The fourth TAM, done in 2017 was one of the most complex, featuring 373 critical scopes in statutory and regulatory safety checks, inspections, repairs and replacement of equipment and upgrades. They were all closed out in the 36-day shutdown period and just within one week of reopening, Bonga recorded a peak production of 220,000–240,000 barrels per day. It is this kind of laser-focused delivery that has resulted in the one-billion-barrel milestone. The success of Bonga proves the partnership of the Oil Mining Lease 118 holder, NNPC Ltd; the concessionaire, SNEPCo; and SNEPCo’s co-venturers – TotalEnergies EP Nigeria Limited, Nigerian Agip Oil Company, and Esso Exploration and Production Nigeria Limited. The production milestone shows a partnership that is working well.

Nigeria has every cause to celebrate the milestone. Last year alone, SNEPCo remitted $562 million in corporate tax and payments to government, and another $23 million to the Niger Delta Development Commission (NDDC.) SNEPCo’s operations have inspired several significant discoveries of oil and gas over the last two decades, including the Bolia and Nwa Doro fields, in each of which it has 55 percent interest. SNEPCo has awarded major engineering and construction contracts to indigenous companies, such that the manufacture and rebuild of hydraulic flying leads and refurbishment of old subsea trees are being carried out in-country by wholly indigenous companies.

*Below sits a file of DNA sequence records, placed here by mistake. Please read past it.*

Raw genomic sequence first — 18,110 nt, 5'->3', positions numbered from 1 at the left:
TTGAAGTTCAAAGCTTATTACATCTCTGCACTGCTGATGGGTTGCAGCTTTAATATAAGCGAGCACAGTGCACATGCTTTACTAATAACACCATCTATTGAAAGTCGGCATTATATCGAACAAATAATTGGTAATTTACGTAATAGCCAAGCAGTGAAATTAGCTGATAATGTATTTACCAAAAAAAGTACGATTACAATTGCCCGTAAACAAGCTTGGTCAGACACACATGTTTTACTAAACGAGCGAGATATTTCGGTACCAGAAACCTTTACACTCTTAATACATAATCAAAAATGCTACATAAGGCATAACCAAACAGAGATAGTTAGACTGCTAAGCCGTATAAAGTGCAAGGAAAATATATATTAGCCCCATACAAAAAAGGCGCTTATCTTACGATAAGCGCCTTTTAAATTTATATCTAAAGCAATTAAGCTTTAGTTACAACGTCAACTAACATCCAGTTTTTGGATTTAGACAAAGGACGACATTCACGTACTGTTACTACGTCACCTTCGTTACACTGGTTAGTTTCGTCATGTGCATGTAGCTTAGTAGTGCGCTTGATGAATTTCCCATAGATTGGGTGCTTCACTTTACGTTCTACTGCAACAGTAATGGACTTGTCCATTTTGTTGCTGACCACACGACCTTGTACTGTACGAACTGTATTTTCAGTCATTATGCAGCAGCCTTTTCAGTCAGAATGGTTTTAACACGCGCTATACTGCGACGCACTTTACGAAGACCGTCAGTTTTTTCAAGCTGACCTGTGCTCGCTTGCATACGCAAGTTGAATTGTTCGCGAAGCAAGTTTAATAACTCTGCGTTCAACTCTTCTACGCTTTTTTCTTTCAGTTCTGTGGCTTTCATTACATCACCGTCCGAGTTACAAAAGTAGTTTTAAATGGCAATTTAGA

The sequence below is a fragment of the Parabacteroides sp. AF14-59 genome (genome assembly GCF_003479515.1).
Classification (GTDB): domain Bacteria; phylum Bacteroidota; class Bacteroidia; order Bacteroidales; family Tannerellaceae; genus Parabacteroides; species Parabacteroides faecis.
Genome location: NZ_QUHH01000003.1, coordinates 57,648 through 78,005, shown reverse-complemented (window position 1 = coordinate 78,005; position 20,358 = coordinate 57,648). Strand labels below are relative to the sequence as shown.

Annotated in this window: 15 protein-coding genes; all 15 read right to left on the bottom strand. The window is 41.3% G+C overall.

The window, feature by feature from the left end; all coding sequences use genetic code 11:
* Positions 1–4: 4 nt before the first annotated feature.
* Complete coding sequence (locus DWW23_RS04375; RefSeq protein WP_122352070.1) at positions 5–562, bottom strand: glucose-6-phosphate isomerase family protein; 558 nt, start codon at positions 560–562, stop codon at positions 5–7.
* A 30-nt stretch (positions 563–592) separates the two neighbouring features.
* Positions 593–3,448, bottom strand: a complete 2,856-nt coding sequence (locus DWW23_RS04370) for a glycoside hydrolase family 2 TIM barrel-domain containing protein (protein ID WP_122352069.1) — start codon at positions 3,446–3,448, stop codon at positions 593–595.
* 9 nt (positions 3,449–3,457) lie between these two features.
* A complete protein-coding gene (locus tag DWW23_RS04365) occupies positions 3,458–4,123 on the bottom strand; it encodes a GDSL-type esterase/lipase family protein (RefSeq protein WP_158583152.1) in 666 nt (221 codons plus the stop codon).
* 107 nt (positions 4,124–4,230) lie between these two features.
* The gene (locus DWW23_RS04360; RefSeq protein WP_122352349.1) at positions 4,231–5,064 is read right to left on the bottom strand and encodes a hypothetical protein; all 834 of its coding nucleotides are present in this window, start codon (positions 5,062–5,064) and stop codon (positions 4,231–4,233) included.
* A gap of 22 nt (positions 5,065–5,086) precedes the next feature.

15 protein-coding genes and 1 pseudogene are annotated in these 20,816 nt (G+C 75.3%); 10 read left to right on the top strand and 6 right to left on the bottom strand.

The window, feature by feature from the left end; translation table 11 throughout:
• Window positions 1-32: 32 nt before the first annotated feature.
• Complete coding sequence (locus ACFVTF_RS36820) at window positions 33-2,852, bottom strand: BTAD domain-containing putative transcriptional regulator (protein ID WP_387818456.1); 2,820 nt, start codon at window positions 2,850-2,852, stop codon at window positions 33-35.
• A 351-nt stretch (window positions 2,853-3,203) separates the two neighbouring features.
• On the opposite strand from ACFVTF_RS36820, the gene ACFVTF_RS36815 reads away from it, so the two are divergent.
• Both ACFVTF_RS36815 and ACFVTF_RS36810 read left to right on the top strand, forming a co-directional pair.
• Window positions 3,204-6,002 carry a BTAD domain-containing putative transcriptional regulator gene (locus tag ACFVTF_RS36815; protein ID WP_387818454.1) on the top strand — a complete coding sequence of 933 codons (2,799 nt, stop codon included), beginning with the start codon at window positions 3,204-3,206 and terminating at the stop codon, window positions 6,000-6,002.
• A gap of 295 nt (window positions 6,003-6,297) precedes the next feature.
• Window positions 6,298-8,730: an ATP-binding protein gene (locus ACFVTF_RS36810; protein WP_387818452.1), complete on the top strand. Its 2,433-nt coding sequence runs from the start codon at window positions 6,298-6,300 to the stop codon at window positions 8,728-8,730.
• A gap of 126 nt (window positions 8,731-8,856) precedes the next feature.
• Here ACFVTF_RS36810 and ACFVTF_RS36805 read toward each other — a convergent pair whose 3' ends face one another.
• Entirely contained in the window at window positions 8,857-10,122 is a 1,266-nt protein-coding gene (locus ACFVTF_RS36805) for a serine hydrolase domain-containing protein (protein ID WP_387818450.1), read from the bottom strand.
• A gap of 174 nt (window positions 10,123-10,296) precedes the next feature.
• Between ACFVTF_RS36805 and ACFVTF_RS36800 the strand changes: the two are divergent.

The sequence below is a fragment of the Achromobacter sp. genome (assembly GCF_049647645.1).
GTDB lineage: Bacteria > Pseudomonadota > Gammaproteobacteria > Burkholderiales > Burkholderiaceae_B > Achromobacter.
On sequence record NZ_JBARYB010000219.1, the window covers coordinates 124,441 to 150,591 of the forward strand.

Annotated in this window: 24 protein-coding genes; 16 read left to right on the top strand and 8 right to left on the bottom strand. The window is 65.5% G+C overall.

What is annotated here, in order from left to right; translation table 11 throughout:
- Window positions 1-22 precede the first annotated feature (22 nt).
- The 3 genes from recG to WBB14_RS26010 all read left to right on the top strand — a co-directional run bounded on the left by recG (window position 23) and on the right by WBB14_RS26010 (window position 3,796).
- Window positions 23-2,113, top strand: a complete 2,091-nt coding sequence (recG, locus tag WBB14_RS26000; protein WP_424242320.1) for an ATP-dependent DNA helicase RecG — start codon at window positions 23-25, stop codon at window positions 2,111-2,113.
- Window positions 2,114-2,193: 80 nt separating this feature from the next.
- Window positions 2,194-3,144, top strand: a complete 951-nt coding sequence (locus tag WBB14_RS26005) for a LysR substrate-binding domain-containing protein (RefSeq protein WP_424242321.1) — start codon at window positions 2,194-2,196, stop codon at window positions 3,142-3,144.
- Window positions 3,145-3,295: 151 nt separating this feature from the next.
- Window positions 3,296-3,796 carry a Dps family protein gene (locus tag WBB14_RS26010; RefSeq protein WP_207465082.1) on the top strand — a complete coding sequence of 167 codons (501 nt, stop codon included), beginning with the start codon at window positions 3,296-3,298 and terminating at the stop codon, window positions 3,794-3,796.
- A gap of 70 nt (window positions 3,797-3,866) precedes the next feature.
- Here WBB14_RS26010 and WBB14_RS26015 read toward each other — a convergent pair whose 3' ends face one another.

As part of SNEPCo’s social investments, over 1,150 students have benefited from both the NNPC-SNEPCo National Cradle-to-Career and the NNPC-SNEPCo National University scholarships since the inception of the programme in 2016. Both scholarship programmes aim to promote academic excellence and improve the skills of young Nigerians with a view to building a competent skill pool for the oil and gas industry. Late last year, Nigeria’s Tertiary Education Trust Fund presented an award to SNEPCo for consistent contributions towards the growth of the public tertiary education sector. In 2019, the company launched the Vision First Initiative, taking medical eyecare to various parts of the country. The latest outreach in the programme was held in Lagos recently with more than 2000 people benefitting. Indeed, Nigerians won’t mind if SNEPCo continues to interfere with their Valentine’s Day celebrations. With SNEPCo, the love for Nigeria and its people is real!